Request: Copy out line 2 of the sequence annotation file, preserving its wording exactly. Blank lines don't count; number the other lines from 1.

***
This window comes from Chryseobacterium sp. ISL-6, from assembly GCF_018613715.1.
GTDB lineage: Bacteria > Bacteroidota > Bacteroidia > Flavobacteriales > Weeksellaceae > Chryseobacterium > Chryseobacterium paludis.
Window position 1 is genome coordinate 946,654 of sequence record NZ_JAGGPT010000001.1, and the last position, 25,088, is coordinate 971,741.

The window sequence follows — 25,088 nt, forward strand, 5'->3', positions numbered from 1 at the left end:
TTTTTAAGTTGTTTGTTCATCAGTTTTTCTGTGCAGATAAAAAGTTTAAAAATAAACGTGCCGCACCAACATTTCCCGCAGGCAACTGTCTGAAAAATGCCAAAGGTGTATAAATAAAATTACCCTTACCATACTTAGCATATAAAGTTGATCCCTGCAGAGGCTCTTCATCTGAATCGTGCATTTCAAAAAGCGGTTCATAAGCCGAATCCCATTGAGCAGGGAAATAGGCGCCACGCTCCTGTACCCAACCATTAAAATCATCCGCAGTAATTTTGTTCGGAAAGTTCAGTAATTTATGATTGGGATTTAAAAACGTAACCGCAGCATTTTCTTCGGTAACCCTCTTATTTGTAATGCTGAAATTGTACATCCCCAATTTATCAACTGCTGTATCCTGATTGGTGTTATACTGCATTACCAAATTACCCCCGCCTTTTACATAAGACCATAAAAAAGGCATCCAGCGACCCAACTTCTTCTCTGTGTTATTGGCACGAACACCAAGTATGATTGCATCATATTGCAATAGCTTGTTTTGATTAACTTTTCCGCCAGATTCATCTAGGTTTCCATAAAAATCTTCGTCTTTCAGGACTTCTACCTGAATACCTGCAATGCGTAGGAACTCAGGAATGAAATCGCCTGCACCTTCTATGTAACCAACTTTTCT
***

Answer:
GTDB lineage: Bacteria > Bacteroidota > Bacteroidia > Flavobacteriales > Weeksellaceae > Chryseobacterium > Chryseobacterium paludis.